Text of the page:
At the beginning of the trial, over the objections of the defendants, among others that the written contract "is the entire contract relating to the subject-matter of the complaint, and that such allegations purporting to state an oral understanding or an oral interpretation of said contract are immaterial, irrelevant and incompetent," the plaintiffs proceeded to introduce testimony to support the allegations of their complaint. It will not be useful to set forth here the testimony even in brief — time and space will not permit — which the plaintiffs offered and the court admitted in support of the pleaded conversations and oral understandings of the parties prior to the signing of the contract; it is enough to say that the testimony would not have been admitted if the case had been tried upon the written contract in the absence of the prior oral statements; and, if the statutes which I have quoted mean what they plainly say, this testimony was inadmissible and highly prejudicial to defendants. Two illustrations will suffice to verify this statement. One of the plaintiffs over the objection of the defendants was permitted to testify that, while prior negotiations were being carried on between the plaintiffs and the Homestake Exploration Corporation, Mr. Peters, the president of the corporation, said "they would make a sieve out of the lands." The witness continued: "We took the expression literally, and understood from such remark that he would make that territory look like a sieve, and that was our conception of what his obligation and these corporations' obligation under the contract was."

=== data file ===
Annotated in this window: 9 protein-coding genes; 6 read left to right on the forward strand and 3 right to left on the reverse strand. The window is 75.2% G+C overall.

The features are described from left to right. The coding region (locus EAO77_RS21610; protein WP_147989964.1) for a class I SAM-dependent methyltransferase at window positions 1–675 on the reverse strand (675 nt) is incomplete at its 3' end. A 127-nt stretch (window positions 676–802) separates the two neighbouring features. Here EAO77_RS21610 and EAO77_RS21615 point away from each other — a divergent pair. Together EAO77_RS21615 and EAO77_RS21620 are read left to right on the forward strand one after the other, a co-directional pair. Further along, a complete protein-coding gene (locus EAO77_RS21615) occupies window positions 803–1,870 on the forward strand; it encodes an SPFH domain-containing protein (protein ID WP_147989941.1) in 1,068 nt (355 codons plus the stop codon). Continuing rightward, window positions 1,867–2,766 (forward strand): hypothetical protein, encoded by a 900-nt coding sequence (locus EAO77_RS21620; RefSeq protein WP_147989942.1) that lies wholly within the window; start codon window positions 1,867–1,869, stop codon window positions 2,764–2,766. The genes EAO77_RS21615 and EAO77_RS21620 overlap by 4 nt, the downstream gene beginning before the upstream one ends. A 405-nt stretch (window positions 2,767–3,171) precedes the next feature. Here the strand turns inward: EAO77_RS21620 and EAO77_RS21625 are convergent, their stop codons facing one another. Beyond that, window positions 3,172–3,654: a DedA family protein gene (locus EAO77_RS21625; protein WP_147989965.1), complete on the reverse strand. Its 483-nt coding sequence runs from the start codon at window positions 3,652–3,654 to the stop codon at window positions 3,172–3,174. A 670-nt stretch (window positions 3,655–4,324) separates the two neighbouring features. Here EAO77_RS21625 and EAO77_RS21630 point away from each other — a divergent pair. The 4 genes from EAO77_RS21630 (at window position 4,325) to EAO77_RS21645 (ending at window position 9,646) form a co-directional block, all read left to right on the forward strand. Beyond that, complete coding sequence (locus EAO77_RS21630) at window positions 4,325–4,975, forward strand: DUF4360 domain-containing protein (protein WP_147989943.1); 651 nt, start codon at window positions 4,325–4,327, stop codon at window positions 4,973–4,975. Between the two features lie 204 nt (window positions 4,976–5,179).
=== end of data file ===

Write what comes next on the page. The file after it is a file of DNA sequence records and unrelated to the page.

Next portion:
A witness for plaintiffs, a drilling contractor, having qualified as an expert, was permitted over objection to answer the question as to what number of wells to the forty would be a reasonably fair test to determine the existence of oil or gas in paying quantities. He answered, "Four wells to the forty." Much other testimony along this line was permitted over defendants' objections.
And yet, after all this testimony was before the jury, the court instructed the jury without striking any of the testimony from the record, and without directing the jury to disregard any of it, that "the contract provides that the Homestake Exploration Company `hereby binds itself to the exercise of reasonable diligence in the drilling of oil wells on said premises to such number and extent as said premises will admit of.' By this is meant that the Homestake Exploration Corporation obligated itself to drill the number of wells upon the property which the reasonably prudent operator would have drilled under all the facts and circumstances in this case, exercising reasonable diligence. If a reasonably prudent oil and gas operator, under all the circumstances, would not have drilled more exploratory wells on the permit acreage in question, then the application of the contract in that particular has been fulfilled. * * * If a reasonably prudent oil and gas operator, under all the circumstances, would have drilled more exploratory wells on the permit acreage in question, then the obligation of the contract in that particular has not been fulfilled."